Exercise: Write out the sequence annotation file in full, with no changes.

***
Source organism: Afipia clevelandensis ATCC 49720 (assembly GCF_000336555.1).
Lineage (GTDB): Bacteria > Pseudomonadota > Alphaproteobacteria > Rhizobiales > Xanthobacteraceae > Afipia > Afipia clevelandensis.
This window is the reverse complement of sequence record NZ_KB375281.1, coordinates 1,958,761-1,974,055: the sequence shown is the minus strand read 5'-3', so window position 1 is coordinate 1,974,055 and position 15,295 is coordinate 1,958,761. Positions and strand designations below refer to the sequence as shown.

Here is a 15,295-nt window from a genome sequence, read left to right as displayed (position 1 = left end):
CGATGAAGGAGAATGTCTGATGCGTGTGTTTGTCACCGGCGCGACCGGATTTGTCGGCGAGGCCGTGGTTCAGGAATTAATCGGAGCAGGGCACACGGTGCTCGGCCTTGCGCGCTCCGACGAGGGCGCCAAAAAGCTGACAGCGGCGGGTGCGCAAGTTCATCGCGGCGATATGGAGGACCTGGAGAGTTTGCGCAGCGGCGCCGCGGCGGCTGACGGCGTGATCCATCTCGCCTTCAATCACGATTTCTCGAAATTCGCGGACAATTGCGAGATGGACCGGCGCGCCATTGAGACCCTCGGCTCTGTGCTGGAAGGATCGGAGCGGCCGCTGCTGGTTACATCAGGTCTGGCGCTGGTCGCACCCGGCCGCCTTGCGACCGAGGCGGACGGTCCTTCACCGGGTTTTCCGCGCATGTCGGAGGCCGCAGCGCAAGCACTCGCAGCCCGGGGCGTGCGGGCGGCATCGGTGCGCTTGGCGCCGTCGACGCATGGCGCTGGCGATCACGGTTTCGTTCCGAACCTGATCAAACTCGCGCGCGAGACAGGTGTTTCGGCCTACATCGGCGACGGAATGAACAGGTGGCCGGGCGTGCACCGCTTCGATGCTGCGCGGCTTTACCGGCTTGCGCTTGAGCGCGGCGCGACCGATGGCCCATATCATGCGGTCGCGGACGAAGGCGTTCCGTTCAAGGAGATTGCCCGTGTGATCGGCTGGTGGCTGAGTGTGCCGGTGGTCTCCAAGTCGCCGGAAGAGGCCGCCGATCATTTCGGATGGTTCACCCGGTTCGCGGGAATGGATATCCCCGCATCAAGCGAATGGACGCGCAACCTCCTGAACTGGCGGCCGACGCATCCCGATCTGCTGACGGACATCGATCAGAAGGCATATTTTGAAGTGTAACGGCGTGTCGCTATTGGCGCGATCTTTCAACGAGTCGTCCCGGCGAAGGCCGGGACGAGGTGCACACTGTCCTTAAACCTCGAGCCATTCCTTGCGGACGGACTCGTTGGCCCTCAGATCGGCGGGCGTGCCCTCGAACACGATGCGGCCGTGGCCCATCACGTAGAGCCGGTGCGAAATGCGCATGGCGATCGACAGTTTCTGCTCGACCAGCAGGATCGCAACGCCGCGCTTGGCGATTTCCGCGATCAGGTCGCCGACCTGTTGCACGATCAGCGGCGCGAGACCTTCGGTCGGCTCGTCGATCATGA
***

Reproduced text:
Source organism: Afipia clevelandensis ATCC 49720 (assembly GCF_000336555.1).
Lineage (GTDB): Bacteria > Pseudomonadota > Alphaproteobacteria > Rhizobiales > Xanthobacteraceae > Afipia > Afipia clevelandensis.
This window is the reverse complement of sequence record NZ_KB375281.1, coordinates 1,958,761-1,974,055: the sequence shown is the minus strand read 5'-3', so window position 1 is coordinate 1,974,055 and position 15,295 is coordinate 1,958,761. Positions and strand designations below refer to the sequence as shown.

Here is a 15,295-nt window from a genome sequence, read left to right as displayed (position 1 = left end):
CGATGAAGGAGAATGTCTGATGCGTGTGTTTGTCACCGGCGCGACCGGATTTGTCGGCGAGGCCGTGGTTCAGGAATTAATCGGAGCAGGGCACACGGTGCTCGGCCTTGCGCGCTCCGACGAGGGCGCCAAAAAGCTGACAGCGGCGGGTGCGCAAGTTCATCGCGGCGATATGGAGGACCTGGAGAGTTTGCGCAGCGGCGCCGCGGCGGCTGACGGCGTGATCCATCTCGCCTTCAATCACGATTTCTCGAAATTCGCGGACAATTGCGAGATGGACCGGCGCGCCATTGAGACCCTCGGCTCTGTGCTGGAAGGATCGGAGCGGCCGCTGCTGGTTACATCAGGTCTGGCGCTGGTCGCACCCGGCCGCCTTGCGACCGAGGCGGACGGTCCTTCACCGGGTTTTCCGCGCATGTCGGAGGCCGCAGCGCAAGCACTCGCAGCCCGGGGCGTGCGGGCGGCATCGGTGCGCTTGGCGCCGTCGACGCATGGCGCTGGCGATCACGGTTTCGTTCCGAACCTGATCAAACTCGCGCGCGAGACAGGTGTTTCGGCCTACATCGGCGACGGAATGAACAGGTGGCCGGGCGTGCACCGCTTCGATGCTGCGCGGCTTTACCGGCTTGCGCTTGAGCGCGGCGCGACCGATGGCCCATATCATGCGGTCGCGGACGAAGGCGTTCCGTTCAAGGAGATTGCCCGTGTGATCGGCTGGTGGCTGAGTGTGCCGGTGGTCTCCAAGTCGCCGGAAGAGGCCGCCGATCATTTCGGATGGTTCACCCGGTTCGCGGGAATGGATATCCCCGCATCAAGCGAATGGACGCGCAACCTCCTGAACTGGCGGCCGACGCATCCCGATCTGCTGACGGACATCGATCAGAAGGCATATTTTGAAGTGTAACGGCGTGTCGCTATTGGCGCGATCTTTCAACGAGTCGTCCCGGCGAAGGCCGGGACGAGGTGCACACTGTCCTTAAACCTCGAGCCATTCCTTGCGGACGGACTCGTTGGCCCTCAGATCGGCGGGCGTGCCCTCGAACACGATGCGGCCGTGGCCCATCACGTAGAGCCGGTGCGAAATGCGCATGGCGATCGACAGTTTCTGCTCGACCAGCAGGATCGCAACGCCGCGCTTGGCGATTTCCGCGATCAGGTCGCCGACCTGTTGCACGATCAGCGGCGCGAGACCTTCGGTCGGCTCGTCGATCATGA